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Easter message - the Bishop of St Davids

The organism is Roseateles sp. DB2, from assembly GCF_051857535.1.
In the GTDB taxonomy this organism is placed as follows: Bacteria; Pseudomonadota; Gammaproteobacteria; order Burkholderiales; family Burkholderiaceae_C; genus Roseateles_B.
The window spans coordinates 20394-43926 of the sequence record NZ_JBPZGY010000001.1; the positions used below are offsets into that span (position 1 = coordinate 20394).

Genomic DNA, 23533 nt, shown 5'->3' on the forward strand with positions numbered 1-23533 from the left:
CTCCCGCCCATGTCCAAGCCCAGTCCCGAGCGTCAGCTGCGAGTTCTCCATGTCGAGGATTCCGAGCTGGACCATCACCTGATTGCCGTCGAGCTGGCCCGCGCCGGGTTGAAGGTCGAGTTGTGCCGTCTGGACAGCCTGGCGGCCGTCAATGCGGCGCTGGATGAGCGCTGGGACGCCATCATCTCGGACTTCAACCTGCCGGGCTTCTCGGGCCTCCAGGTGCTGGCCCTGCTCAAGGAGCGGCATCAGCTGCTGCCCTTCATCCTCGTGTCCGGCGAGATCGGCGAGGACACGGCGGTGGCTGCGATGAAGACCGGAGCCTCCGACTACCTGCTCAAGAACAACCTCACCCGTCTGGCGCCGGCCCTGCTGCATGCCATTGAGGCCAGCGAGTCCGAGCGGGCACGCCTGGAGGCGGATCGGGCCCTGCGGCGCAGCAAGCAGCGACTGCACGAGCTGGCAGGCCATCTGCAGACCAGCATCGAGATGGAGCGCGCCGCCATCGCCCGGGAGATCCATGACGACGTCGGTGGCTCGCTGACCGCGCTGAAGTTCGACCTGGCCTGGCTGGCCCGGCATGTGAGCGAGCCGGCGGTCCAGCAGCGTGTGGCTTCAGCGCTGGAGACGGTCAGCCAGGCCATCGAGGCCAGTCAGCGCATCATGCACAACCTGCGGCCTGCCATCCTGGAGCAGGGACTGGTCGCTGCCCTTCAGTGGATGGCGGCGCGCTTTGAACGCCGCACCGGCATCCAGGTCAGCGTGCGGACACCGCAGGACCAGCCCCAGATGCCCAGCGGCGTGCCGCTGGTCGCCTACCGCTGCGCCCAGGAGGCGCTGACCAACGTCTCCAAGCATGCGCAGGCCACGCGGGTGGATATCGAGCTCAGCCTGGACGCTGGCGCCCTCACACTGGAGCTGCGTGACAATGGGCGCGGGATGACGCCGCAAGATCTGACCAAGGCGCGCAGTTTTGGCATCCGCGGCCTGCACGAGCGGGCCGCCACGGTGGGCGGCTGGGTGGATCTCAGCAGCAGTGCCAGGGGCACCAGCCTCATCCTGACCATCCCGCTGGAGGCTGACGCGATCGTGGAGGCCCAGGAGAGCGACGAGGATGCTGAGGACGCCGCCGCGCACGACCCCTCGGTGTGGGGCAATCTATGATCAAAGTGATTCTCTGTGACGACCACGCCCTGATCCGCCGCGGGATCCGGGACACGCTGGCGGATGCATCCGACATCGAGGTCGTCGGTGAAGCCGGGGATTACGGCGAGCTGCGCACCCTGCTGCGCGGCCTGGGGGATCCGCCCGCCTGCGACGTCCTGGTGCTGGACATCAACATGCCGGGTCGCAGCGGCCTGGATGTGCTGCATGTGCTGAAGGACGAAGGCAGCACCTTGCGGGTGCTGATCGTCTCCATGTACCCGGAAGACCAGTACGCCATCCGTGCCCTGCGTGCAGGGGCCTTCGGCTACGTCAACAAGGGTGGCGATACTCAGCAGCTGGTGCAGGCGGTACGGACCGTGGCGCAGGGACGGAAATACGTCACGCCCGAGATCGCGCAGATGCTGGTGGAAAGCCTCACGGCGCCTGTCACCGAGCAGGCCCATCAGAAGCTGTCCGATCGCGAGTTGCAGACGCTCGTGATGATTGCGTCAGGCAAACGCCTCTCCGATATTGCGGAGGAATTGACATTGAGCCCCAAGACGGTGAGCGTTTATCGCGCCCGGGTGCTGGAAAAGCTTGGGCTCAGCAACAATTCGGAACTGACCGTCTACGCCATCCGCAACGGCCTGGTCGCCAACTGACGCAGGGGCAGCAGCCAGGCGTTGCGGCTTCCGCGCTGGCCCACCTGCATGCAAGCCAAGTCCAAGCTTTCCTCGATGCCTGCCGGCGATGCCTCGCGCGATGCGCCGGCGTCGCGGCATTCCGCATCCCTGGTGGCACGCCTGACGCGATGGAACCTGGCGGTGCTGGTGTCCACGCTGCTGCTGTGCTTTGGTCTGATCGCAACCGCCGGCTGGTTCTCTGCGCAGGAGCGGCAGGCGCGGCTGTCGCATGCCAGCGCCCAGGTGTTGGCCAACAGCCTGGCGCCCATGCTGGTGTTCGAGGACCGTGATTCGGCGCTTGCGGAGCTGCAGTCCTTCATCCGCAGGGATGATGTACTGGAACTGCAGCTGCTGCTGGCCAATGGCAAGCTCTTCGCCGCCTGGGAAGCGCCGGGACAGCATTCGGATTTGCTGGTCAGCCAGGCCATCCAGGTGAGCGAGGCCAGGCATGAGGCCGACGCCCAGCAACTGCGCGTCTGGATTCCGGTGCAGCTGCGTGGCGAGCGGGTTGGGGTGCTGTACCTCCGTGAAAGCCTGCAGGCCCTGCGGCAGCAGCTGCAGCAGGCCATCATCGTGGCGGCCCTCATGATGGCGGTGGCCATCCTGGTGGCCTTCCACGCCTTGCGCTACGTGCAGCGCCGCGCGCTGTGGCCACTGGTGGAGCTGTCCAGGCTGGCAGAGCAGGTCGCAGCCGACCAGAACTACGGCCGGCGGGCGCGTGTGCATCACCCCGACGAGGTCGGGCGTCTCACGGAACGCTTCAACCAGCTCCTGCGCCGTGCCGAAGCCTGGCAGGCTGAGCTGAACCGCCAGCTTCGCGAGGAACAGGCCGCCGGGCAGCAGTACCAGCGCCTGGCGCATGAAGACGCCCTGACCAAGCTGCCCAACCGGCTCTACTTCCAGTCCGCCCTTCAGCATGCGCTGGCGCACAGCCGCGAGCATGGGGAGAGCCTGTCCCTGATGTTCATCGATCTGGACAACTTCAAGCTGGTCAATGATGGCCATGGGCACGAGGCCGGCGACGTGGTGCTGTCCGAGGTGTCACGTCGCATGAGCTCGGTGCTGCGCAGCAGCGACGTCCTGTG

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Our faith doesn’t evade distress and pain and we are open-eyed to a world in turmoil. But through Christ’s resurrection we have hope, says the Bishop of St Davids, Joanna Penberthy, in her Easter message.“He is not here: He is risen.”These are the words that Christians believe describe the changing of lives, the changing of history. They are the words, written in St Luke’s Gospel, spoken by two men “in dazzling apparel” to the women who were bringing spices to bury the body of Jesus. “Why do you seek the living among the dead. He is not here: He is risen.” The message of the men in dazzling clothes so convinced these women that they turned round and went back to find the Eleven and the rest of Jesus’ followers to tell them what had happened. “He is not here: He is risen.” Unsurprisingly, but disappointingly, the men “thought it an idle tale.” Peter went to check it out, saw the cloths in which Jesus’ body had been wrapped lying by themselves and “marveled.” After all, why would anyone unwrap a corpse, before stealing it or taking it away?In St John’s telling of what happened that morning, Mary Magdalene comes to the tomb alone early in the morning, sees the stone rolled away from the tomb’s entrance and in distress, runs to tell Peter and a disciple who was especially close to Jesus. They go with her back to the tomb. As in Luke’s account, Peter is described as going into the tomb and seeing the linen cloths just lying there. The other unnamed disciple follows him and believes what others cannot begin to fathom.While Peter and the other disciple return to Jerusalem, Mary stays at the tomb weeping. She meets a man she assumes to be the gardener but who reveals himself to her as someone quite different when he says her name, “Mary.” She rushes back to the disciples and becomes the first evangelist, “I have seen the Lord.”In the almost two thousand years since this proclamation, so much theology has been written and preached about this event, so many lives changed, and prayers prayed. We still cannot explain it or pin it down. We come back to the testimony of the first witnesses, “I have seen the Lord” and their willingness to risk everything to follow Him and share the good news that even death could not stop the Lord Jesus.However long we study, we shall never truly grasp the meaning of the resurrection. Rather, we are called to live it. We are called to have the courage, day by day, to live as those who accept the testimony of Mary. Death has been broken. You and I shall die, as shall all those we love, but death cannot hold us because Jesus has burst its bonds, not only for himself but for all who put their trust in Him. This feast of Easter is the core, the heart of the Christian faith. The resurrection of Jesus makes the cross a victory. “For I am sure, that neither death nor life, nor angels, nor rulers, nor things present not things to come, nor powers, not height, nor depth, nor anything else in all creation, will be able to separate us from the love of God in Christ Jesus our Lord” as St Paul wrote to the Christian community in Rome. We are called to live this.As Christians, we proclaim year by year, “Alleluia, He is Risen” and day by day, as we live by our faith in Jesus, we learn a little more, what resurrection means. We are those who can learn to take the risk of following Jesus, in the reality of our lives and in the reality of this beautiful and terrible world. Before He died Jesus encouraged His disciples, “Take heart: I have overcome the world.” Starting with Mary Magdalene, early on Easter morning, one by one, Jesus’ disciples learned the full truth of what that meant.This is often not easy to believe or hold onto. Whether it is difficulties that we are going through in our own lives or tragedies and atrocities on the world stage, it is often difficult to hold onto the truth of the Christian faith that “God is love.” These three days - Good Friday when we remember Jesus’ execution, Holy Saturday when we remember his dead body lying in the tomb and Easter morning when, against all hope, Mary Magdalene told the disciples, “I have seen the Lord” - these three days give us hope. Our Christian faith does not evade distress or darkness, pain or despair. At Easter, open-eyed to a world in turmoil we can proclaim, Alleluia, Christ is Risen. He is risen indeed Alleluia.By the Grace of the Holy Spirit, may the Risen Christ, meet you this Easter and fill your hearts with hope. Alleluia He is Risen. He is risen indeed Alleluia.

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